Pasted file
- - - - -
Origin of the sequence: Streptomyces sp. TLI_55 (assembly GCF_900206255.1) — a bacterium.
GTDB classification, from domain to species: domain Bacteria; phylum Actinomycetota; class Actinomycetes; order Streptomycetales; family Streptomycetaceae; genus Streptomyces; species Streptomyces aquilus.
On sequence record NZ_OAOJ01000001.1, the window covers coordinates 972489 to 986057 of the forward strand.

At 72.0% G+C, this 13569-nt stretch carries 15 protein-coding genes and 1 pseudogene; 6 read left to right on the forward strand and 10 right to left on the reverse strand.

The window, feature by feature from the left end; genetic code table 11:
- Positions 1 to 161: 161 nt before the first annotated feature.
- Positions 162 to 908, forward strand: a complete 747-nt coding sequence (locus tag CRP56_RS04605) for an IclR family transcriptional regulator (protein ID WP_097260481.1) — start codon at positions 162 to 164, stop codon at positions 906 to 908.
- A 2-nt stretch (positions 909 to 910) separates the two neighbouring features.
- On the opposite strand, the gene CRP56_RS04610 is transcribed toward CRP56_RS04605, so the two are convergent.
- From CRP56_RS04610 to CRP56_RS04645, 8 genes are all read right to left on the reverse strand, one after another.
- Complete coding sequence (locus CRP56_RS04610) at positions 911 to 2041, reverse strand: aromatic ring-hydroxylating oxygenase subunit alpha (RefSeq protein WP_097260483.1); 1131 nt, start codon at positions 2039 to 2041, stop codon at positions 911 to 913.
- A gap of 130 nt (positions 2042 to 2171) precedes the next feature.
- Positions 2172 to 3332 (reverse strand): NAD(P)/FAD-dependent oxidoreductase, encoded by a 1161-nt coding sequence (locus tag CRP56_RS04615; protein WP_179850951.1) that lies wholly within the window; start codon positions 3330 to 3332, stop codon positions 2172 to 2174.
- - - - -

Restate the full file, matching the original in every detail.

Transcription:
Origin of the sequence: Streptomyces sp. TLI_55 (assembly GCF_900206255.1) — a bacterium.
GTDB classification, from domain to species: domain Bacteria; phylum Actinomycetota; class Actinomycetes; order Streptomycetales; family Streptomycetaceae; genus Streptomyces; species Streptomyces aquilus.
On sequence record NZ_OAOJ01000001.1, the window covers coordinates 972489 to 986057 of the forward strand.

At 72.0% G+C, this 13569-nt stretch carries 15 protein-coding genes and 1 pseudogene; 6 read left to right on the forward strand and 10 right to left on the reverse strand.

The window, feature by feature from the left end; genetic code table 11:
- Positions 1 to 161: 161 nt before the first annotated feature.
- Positions 162 to 908, forward strand: a complete 747-nt coding sequence (locus tag CRP56_RS04605) for an IclR family transcriptional regulator (protein ID WP_097260481.1) — start codon at positions 162 to 164, stop codon at positions 906 to 908.
- A 2-nt stretch (positions 909 to 910) separates the two neighbouring features.
- On the opposite strand, the gene CRP56_RS04610 is transcribed toward CRP56_RS04605, so the two are convergent.
- From CRP56_RS04610 to CRP56_RS04645, 8 genes are all read right to left on the reverse strand, one after another.
- Complete coding sequence (locus CRP56_RS04610) at positions 911 to 2041, reverse strand: aromatic ring-hydroxylating oxygenase subunit alpha (RefSeq protein WP_097260483.1); 1131 nt, start codon at positions 2039 to 2041, stop codon at positions 911 to 913.
- A gap of 130 nt (positions 2042 to 2171) precedes the next feature.
- Positions 2172 to 3332 (reverse strand): NAD(P)/FAD-dependent oxidoreductase, encoded by a 1161-nt coding sequence (locus tag CRP56_RS04615; protein WP_179850951.1) that lies wholly within the window; start codon positions 3330 to 3332, stop codon positions 2172 to 2174.